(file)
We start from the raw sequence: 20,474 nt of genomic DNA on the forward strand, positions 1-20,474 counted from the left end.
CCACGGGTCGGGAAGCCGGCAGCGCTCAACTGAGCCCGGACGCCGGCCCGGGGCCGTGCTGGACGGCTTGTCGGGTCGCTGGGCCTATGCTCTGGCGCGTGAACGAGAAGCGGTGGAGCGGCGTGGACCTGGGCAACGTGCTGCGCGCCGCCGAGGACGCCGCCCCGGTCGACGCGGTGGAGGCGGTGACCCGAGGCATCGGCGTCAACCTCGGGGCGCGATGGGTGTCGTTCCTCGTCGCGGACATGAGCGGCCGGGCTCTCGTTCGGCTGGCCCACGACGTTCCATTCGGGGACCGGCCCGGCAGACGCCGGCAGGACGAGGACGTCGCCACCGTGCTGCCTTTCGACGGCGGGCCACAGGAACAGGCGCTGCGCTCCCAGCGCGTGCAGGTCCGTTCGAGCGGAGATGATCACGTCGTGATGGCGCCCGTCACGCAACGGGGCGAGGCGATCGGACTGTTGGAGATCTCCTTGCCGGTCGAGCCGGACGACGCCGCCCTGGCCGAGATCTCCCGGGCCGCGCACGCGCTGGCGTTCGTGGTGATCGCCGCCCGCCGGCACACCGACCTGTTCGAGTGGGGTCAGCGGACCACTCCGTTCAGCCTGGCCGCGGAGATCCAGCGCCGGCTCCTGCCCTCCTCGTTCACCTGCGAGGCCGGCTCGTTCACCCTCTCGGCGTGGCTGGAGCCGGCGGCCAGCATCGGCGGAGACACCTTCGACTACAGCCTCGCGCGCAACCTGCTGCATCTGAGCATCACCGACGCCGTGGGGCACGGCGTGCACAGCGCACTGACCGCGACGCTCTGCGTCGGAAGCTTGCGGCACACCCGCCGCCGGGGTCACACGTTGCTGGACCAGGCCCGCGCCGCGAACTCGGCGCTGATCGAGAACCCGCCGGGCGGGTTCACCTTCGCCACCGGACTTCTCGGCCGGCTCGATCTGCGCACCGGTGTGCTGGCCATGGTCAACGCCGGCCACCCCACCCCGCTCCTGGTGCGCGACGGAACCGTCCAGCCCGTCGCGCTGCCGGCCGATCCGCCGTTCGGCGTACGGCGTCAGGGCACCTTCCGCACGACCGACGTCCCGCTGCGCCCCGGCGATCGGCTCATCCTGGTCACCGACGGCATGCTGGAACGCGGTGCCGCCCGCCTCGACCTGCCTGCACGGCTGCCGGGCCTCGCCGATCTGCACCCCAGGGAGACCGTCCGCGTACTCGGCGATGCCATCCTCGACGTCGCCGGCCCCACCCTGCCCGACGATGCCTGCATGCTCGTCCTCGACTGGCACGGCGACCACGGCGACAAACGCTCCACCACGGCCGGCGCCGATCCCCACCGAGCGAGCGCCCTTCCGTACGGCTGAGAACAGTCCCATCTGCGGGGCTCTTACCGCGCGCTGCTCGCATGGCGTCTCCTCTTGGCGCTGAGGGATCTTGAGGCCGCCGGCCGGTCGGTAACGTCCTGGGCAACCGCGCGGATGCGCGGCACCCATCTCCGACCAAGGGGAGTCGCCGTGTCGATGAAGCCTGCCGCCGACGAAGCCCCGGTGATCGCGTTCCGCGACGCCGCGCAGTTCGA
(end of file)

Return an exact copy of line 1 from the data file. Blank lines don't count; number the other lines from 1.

We start from the raw sequence: 20,474 nt of genomic DNA on the forward strand, positions 1-20,474 counted from the left end.